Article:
• Risks to your baby. This is the most important risk. The risk of a stillbirth between 39 and 41 weeks whilst waiting for labour is 1:1000 or 0.1%. Additionally, the risk of your baby dying or being severely brain damaged due to scar rupture if you undergo VBAC is an additional one in 500 or 0.2%. Overall the risk of a very poor outcome or stillbirth is about 1:330 or 0.3% overall.
  • Scar weakening or scar rupture. There is a chance that the scar on your uterus will weaken and open. If the scar opens completely (scar rupture) this may have serious consequences for you and your baby (see above). This occurs in about 1:200 women as long as the labour is being correctly monitored. If there are signs of these complications, your baby will be delivered immediately by emergency caesarean delivery. However brain damage or death may not be prevented and 1:500 babies have very poor outcomes – see above.
  • Emergency Caesarean. There is a fair chance you will need to have an emergency Caesarean delivery during your labour. This happens in about 3:10 women (30%). The usual reasons are labour stopping, or if there is a concern for the wellbeing of the baby. In some cases a general anaesthetic is needed for speed to save the baby – meaning you won’t be awake for the birth.
  • The risks of labour and birth. All the risks of normal birth apply. These include:
  1. Incidents happening during the labour, like fetal distress, bleeding, or the shoulders getting stuck.
  2. The pain of labour and birth itself: variable but is significant for many women.
  3. There is a 10-20% chance of needing forceps or ventouse delivery for the baby.
  4. During the birth the pelvic muscles, tissue and vaginal skin are stretched and may be torn, sometimes badly – there is a very small risk of a 3rd degree tear.
  5. Prolapse of the womb or vagina is more likely after vaginal birth.
  6. Women choosing VBAC have a higher chance of needing a blood transfusion or having an infection in the uterus.
  7. There is no significant increase in serious maternal injury in women choosing a VBAC.

 
When is VBAC not advisable?

  • If the chances are not good for a successful VBAC then a planned Caesarean is often overall wisest. Because of the rare but terrible risk of death/serious injury to the baby, a VBAC should carry a fair likelihood of success. Addtionally, for the mother an emergency Caesarean is somewhat more difficult than an elective Caesarean with more infection, bleeding, risk of hysterectomy and poorer recovery overall.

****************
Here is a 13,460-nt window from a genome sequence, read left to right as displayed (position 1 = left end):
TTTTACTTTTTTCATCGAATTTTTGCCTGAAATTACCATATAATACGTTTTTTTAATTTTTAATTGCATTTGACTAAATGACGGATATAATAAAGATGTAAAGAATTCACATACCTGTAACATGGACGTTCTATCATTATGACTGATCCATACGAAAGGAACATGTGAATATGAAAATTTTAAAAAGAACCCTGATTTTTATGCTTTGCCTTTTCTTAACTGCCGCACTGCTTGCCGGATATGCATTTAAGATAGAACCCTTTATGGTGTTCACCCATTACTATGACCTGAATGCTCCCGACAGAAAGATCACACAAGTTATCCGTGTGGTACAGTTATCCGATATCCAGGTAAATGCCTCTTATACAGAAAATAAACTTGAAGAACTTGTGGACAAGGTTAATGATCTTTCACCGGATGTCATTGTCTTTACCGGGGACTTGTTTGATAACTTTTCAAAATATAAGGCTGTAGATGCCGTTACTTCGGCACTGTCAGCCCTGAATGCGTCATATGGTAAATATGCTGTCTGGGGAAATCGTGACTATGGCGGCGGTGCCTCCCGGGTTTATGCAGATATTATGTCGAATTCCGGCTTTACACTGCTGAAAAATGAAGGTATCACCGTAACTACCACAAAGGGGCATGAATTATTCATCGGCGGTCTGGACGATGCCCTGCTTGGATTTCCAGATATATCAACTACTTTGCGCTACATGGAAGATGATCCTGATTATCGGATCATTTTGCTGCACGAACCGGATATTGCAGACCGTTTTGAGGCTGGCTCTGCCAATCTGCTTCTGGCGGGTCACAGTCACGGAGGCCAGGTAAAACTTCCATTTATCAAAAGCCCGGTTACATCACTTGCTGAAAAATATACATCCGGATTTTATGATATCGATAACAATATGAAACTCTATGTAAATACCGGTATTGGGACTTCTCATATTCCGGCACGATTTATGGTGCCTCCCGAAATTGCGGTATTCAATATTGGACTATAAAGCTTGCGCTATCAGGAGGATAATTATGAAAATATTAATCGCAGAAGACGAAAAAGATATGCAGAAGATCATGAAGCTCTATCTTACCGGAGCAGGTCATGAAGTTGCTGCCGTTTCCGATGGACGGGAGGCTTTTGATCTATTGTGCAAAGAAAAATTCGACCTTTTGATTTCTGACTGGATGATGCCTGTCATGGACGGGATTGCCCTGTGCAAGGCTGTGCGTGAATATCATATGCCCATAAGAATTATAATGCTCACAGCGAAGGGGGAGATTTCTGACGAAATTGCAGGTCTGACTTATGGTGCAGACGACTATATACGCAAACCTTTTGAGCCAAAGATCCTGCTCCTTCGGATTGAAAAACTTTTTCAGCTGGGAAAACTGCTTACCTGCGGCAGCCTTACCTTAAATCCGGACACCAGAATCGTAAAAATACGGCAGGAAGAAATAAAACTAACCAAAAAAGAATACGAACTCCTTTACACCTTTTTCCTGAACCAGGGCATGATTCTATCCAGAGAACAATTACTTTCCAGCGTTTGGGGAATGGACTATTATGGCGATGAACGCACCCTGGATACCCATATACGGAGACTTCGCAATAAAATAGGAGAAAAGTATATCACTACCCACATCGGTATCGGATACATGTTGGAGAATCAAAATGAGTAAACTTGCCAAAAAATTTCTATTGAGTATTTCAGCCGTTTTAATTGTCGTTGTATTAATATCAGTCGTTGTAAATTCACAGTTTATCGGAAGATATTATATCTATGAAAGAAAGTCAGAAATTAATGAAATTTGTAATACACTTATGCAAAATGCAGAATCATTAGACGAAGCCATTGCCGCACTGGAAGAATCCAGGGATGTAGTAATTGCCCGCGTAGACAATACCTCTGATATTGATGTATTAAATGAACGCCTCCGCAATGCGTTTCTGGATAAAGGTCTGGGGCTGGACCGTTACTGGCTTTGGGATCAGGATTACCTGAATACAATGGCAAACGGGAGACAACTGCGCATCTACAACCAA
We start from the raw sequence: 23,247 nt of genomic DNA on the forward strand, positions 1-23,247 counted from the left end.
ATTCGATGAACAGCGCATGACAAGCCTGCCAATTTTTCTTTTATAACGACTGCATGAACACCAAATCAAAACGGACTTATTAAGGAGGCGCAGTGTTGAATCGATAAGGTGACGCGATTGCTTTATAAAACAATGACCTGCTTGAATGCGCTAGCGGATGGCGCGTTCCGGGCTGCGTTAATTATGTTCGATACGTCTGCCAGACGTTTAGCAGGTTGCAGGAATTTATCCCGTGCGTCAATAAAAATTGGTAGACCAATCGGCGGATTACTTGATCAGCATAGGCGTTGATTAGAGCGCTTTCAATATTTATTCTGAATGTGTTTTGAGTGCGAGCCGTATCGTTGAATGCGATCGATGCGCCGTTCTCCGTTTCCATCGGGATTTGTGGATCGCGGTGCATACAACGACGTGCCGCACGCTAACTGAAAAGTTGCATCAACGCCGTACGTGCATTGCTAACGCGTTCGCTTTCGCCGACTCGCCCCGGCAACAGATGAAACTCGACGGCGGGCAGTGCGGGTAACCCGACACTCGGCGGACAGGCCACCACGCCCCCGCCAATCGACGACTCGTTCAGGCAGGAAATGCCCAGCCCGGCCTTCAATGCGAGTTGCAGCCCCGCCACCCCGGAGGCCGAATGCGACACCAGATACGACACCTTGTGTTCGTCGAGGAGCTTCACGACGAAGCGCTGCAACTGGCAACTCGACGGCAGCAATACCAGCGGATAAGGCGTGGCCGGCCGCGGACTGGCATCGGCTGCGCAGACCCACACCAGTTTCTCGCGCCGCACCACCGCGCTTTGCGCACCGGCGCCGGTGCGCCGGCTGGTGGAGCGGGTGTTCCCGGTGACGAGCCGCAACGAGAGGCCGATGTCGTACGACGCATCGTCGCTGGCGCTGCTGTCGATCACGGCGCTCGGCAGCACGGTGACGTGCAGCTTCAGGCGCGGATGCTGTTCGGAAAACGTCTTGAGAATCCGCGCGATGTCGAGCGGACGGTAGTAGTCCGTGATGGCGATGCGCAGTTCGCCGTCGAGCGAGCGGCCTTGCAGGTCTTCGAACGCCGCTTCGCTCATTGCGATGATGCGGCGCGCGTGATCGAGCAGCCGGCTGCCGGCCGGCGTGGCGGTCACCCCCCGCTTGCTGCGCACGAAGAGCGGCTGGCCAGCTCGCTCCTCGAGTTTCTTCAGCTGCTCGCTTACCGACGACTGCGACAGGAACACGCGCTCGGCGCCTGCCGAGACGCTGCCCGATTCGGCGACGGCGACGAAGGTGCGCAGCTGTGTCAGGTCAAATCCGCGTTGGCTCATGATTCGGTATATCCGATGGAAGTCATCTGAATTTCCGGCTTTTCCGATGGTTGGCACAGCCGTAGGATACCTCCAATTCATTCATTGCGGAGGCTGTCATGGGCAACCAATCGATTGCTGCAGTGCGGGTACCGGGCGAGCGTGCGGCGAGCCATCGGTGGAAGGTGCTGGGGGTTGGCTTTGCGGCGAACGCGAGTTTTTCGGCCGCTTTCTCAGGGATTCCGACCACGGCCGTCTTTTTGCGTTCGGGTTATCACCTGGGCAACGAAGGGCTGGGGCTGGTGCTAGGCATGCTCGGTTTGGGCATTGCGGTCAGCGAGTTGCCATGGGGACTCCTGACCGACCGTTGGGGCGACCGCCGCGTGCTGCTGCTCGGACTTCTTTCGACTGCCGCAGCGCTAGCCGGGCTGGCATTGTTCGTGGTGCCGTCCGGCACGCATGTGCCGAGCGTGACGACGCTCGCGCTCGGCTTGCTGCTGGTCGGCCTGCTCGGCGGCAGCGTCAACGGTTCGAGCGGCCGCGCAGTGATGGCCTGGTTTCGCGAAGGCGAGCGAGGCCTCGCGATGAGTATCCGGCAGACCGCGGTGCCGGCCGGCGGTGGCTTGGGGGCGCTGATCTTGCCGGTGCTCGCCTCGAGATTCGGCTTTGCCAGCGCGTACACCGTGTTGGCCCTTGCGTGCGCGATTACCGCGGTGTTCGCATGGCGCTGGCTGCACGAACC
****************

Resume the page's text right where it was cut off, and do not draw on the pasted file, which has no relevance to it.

• The uterus has ruptured during a previous labour
  • There is a high uterine incision (classical caesarean) or have had a significant myomectomy operation.
  • There are other pregnancy complications that require a caesarean delivery.

 
What happens if I go into labour when I’m planning VBAC?

  • Contact Glengarry Private Hospital here in Perth as soon as you think you have gone into labour or if your waters break.
  • Once you are in labour, you and your baby’s heartbeat will be monitored continuously. Our wireless monitors allow you to walk around to help the baby’s head descend, and to help you deal with the labour. You may go in the shower with the monitor on.
  • You can have an epidural if you choose but try not to have it too early, as it can interfere with the mechanisms of labour.
  • Consistent labour progress is required for safety. Long labours are associated with increased risk of rupture and decreased success.
  • Abnormalities with the baby’s heart rate are associated with impending scar rupture, and are an indication for immediate Caesarean.

 
What happens if I do not go into labour when planning a VBAC?

This happens about 30% of the time. If labour does not start by 41-42 weeks, different options are:

  • Induction of labour. The drugs used in induction significantly increase the risk of scar rupture, and lower the chance of a successful VBAC, hence anything apart from “breaking the waters” is not offered by us. Even then, success rates are much lower.
  • Repeat elective Caesarean birth. This is usually the safest option.

 
A good overall plan is to aim for a VBAC if labour is spontaneous, but have a repeat Caesarean delivery if nothing happens by about 41-42 weeks.


VBAC

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PEARL obstetrics | gynaecology